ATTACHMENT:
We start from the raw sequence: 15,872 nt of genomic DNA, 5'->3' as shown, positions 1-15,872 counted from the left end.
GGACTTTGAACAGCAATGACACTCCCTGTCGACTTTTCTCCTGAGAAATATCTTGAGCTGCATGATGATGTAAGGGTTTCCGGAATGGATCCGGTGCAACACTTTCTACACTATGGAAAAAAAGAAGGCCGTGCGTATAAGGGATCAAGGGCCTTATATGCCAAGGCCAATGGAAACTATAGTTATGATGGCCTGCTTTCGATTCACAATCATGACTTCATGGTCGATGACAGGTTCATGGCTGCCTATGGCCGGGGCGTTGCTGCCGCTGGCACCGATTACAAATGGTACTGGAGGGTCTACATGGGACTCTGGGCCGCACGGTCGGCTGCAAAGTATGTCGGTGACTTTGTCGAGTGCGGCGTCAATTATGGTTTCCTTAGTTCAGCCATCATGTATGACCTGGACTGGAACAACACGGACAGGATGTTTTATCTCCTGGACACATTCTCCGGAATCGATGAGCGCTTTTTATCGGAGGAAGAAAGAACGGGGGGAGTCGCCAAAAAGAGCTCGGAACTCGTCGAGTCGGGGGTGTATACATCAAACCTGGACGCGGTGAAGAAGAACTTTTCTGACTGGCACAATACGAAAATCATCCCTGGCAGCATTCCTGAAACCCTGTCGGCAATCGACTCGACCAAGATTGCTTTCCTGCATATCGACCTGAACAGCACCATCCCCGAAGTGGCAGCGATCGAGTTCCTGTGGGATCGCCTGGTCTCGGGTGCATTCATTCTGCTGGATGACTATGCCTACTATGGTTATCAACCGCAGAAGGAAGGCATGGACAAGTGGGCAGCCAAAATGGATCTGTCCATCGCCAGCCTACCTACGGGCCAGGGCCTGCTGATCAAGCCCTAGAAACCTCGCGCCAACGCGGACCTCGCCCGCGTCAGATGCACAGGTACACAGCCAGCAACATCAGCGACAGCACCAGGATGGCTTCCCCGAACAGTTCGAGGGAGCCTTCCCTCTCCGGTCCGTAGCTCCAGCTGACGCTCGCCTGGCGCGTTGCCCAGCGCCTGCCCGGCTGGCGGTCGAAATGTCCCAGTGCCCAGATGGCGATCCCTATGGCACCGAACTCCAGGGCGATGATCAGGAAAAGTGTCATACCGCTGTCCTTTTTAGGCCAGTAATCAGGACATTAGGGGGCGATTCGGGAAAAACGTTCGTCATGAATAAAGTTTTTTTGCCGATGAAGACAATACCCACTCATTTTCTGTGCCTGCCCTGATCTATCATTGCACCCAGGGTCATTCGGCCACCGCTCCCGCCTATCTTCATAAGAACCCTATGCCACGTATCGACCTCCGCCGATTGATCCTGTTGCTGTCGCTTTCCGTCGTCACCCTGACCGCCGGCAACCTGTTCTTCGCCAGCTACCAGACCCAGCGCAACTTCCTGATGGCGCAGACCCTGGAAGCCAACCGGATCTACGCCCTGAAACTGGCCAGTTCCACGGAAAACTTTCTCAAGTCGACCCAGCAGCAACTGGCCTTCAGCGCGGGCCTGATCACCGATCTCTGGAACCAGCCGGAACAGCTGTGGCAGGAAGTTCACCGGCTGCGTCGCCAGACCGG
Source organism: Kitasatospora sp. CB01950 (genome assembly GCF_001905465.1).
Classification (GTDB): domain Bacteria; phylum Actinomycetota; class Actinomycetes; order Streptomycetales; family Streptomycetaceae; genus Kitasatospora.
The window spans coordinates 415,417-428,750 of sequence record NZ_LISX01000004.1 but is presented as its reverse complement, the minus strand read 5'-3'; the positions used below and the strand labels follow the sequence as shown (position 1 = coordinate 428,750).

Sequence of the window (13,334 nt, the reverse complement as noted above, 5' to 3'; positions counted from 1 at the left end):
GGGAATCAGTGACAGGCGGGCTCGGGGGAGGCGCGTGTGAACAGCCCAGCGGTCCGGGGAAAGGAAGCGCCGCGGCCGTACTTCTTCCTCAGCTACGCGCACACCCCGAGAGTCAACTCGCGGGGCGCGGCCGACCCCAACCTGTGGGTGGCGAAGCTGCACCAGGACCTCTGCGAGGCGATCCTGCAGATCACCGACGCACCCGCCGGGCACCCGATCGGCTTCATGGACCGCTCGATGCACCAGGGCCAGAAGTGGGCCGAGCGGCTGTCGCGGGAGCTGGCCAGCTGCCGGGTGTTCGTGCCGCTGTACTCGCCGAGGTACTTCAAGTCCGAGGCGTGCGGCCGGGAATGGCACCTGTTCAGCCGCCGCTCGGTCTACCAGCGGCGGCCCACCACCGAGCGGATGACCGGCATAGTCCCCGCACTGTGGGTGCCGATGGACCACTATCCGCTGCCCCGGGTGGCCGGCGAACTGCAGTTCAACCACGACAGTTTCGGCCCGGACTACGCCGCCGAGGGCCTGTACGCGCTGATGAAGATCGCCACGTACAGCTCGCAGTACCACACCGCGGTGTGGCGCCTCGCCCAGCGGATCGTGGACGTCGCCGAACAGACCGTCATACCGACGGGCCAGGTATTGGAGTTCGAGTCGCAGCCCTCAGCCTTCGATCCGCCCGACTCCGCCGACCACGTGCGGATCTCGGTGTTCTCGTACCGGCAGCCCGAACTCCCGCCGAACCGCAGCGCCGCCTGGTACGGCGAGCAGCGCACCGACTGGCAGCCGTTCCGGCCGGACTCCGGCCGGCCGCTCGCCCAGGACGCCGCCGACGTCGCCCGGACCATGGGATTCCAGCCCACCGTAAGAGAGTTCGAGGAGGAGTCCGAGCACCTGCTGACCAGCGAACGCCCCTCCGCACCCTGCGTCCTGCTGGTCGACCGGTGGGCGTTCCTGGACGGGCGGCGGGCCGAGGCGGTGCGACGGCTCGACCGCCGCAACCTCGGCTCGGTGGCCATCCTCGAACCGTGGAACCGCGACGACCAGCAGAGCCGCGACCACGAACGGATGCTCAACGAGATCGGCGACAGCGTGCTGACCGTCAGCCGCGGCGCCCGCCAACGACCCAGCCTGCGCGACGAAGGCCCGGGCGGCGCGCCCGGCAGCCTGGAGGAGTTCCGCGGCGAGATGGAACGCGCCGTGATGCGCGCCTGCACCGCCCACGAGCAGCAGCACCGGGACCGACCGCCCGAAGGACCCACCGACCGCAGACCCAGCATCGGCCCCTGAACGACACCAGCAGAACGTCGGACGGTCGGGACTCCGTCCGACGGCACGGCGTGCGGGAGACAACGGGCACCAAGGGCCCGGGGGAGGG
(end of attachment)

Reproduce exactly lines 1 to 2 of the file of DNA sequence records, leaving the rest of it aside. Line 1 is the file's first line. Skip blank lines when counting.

We start from the raw sequence: 15,872 nt of genomic DNA, 5'->3' as shown, positions 1-15,872 counted from the left end.
GGACTTTGAACAGCAATGACACTCCCTGTCGACTTTTCTCCTGAGAAATATCTTGAGCTGCATGATGATGTAAGGGTTTCCGGAATGGATCCGGTGCAACACTTTCTACACTATGGAAAAAAAGAAGGCCGTGCGTATAAGGGATCAAGGGCCTTATATGCCAAGGCCAATGGAAACTATAGTTATGATGGCCTGCTTTCGATTCACAATCATGACTTCATGGTCGATGACAGGTTCATGGCTGCCTATGGCCGGGGCGTTGCTGCCGCTGGCACCGATTACAAATGGTACTGGAGGGTCTACATGGGACTCTGGGCCGCACGGTCGGCTGCAAAGTATGTCGGTGACTTTGTCGAGTGCGGCGTCAATTATGGTTTCCTTAGTTCAGCCATCATGTATGACCTGGACTGGAACAACACGGACAGGATGTTTTATCTCCTGGACACATTCTCCGGAATCGATGAGCGCTTTTTATCGGAGGAAGAAAGAACGGGGGGAGTCGCCAAAAAGAGCTCGGAACTCGTCGAGTCGGGGGTGTATACATCAAACCTGGACGCGGTGAAGAAGAACTTTTCTGACTGGCACAATACGAAAATCATCCCTGGCAGCATTCCTGAAACCCTGTCGGCAATCGACTCGACCAAGATTGCTTTCCTGCATATCGACCTGAACAGCACCATCCCCGAAGTGGCAGCGATCGAGTTCCTGTGGGATCGCCTGGTCTCGGGTGCATTCATTCTGCTGGATGACTATGCCTACTATGGTTATCAACCGCAGAAGGAAGGCATGGACAAGTGGGCAGCCAAAATGGATCTGTCCATCGCCAGCCTACCTACGGGCCAGGGCCTGCTGATCAAGCCCTAGAAACCTCGCGCCAACGCGGACCTCGCCCGCGTCAGATGCACAGGTACACAGCCAGCAACATCAGCGACAGCACCAGGATGGCTTCCCCGAACAGTTCGAGGGAGCCTTCCCTCTCCGGTCCGTAGCTCCAGCTGACGCTCGCCTGGCGCGTTGCCCAGCGCCTGCCCGGCTGGCGGTCGAAATGTCCCAGTGCCCAGATGGCGATCCCTATGGCACCGAACTCCAGGGCGATGATCAGGAAAAGTGTCATACCGCTGTCCTTTTTAGGCCAGTAATCAGGACATTAGGGGGCGATTCGGGAAAAACGTTCGTCATGAATAAAGTTTTTTTGCCGATGAAGACAATACCCACTCATTTTCTGTGCCTGCCCTGATCTATCATTGCACCCAGGGTCATTCGGCCACCGCTCCCGCCTATCTTCATAAGAACCCTATGCCACGTATCGACCTCCGCCGATTGATCCTGTTGCTGTCGCTTTCCGTCGTCACCCTGACCGCCGGCAACCTGTTCTTCGCCAGCTACCAGACCCAGCGCAACTTCCTGATGGCGCAGACCCTGGAAGCCAACCGGATCTACGCCCTGAAACTGGCCAGTTCCACGGAAAACTTTCTCAAGTCGACCCAGCAGCAACTGGCCTTCAGCGCGGGCCTGATCACCGATCTCTGGAACCAGCCGGAACAGCTGTGGCAGGAAGTTCACCGGCTGCGTCGCCAGACCGG